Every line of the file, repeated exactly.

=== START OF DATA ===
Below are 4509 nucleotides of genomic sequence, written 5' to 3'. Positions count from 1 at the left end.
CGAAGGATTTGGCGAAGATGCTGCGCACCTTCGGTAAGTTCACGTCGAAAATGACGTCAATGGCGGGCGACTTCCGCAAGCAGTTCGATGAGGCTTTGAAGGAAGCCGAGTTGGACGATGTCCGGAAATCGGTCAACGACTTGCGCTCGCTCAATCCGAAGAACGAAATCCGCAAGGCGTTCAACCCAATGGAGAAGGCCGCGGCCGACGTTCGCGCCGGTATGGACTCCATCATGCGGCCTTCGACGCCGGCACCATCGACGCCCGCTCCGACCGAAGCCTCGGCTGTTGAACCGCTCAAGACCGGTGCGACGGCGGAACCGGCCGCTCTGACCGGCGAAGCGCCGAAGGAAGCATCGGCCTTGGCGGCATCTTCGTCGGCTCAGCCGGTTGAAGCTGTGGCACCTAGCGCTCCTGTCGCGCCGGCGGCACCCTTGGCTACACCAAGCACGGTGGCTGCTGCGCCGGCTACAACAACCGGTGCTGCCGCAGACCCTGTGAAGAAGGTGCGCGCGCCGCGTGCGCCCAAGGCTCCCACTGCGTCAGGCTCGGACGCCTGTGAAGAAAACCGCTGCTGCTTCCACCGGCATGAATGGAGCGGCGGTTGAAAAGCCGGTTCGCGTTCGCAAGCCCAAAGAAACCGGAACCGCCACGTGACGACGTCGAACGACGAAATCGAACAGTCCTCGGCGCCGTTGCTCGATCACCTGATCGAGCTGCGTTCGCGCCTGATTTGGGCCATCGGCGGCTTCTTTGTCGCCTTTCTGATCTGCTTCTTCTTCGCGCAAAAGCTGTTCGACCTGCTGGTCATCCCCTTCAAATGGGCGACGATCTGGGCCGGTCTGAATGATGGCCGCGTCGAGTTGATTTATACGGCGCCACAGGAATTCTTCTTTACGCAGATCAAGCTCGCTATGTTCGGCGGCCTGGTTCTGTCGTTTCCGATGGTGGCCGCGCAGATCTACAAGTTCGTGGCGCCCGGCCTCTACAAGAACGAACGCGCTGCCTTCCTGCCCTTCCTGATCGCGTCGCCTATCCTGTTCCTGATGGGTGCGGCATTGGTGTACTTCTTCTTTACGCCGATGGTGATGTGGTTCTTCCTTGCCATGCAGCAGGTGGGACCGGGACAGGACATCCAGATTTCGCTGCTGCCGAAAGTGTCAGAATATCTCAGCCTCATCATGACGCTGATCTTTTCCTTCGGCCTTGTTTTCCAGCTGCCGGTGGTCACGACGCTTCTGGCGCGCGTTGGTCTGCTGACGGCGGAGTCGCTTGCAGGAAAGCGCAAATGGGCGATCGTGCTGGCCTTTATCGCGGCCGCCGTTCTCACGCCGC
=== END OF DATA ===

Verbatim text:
Below are 4509 nucleotides of genomic sequence, written 5' to 3'. Positions count from 1 at the left end.
CGAAGGATTTGGCGAAGATGCTGCGCACCTTCGGTAAGTTCACGTCGAAAATGACGTCAATGGCGGGCGACTTCCGCAAGCAGTTCGATGAGGCTTTGAAGGAAGCCGAGTTGGACGATGTCCGGAAATCGGTCAACGACTTGCGCTCGCTCAATCCGAAGAACGAAATCCGCAAGGCGTTCAACCCAATGGAGAAGGCCGCGGCCGACGTTCGCGCCGGTATGGACTCCATCATGCGGCCTTCGACGCCGGCACCATCGACGCCCGCTCCGACCGAAGCCTCGGCTGTTGAACCGCTCAAGACCGGTGCGACGGCGGAACCGGCCGCTCTGACCGGCGAAGCGCCGAAGGAAGCATCGGCCTTGGCGGCATCTTCGTCGGCTCAGCCGGTTGAAGCTGTGGCACCTAGCGCTCCTGTCGCGCCGGCGGCACCCTTGGCTACACCAAGCACGGTGGCTGCTGCGCCGGCTACAACAACCGGTGCTGCCGCAGACCCTGTGAAGAAGGTGCGCGCGCCGCGTGCGCCCAAGGCTCCCACTGCGTCAGGCTCGGACGCCTGTGAAGAAAACCGCTGCTGCTTCCACCGGCATGAATGGAGCGGCGGTTGAAAAGCCGGTTCGCGTTCGCAAGCCCAAAGAAACCGGAACCGCCACGTGACGACGTCGAACGACGAAATCGAACAGTCCTCGGCGCCGTTGCTCGATCACCTGATCGAGCTGCGTTCGCGCCTGATTTGGGCCATCGGCGGCTTCTTTGTCGCCTTTCTGATCTGCTTCTTCTTCGCGCAAAAGCTGTTCGACCTGCTGGTCATCCCCTTCAAATGGGCGACGATCTGGGCCGGTCTGAATGATGGCCGCGTCGAGTTGATTTATACGGCGCCACAGGAATTCTTCTTTACGCAGATCAAGCTCGCTATGTTCGGCGGCCTGGTTCTGTCGTTTCCGATGGTGGCCGCGCAGATCTACAAGTTCGTGGCGCCCGGCCTCTACAAGAACGAACGCGCTGCCTTCCTGCCCTTCCTGATCGCGTCGCCTATCCTGTTCCTGATGGGTGCGGCATTGGTGTACTTCTTCTTTACGCCGATGGTGATGTGGTTCTTCCTTGCCATGCAGCAGGTGGGACCGGGACAGGACATCCAGATTTCGCTGCTGCCGAAAGTGTCAGAATATCTCAGCCTCATCATGACGCTGATCTTTTCCTTCGGCCTTGTTTTCCAGCTGCCGGTGGTCACGACGCTTCTGGCGCGCGTTGGTCTGCTGACGGCGGAGTCGCTTGCAGGAAAGCGCAAATGGGCGATCGTGCTGGCCTTTATCGCGGCCGCCGTTCTCACGCCGC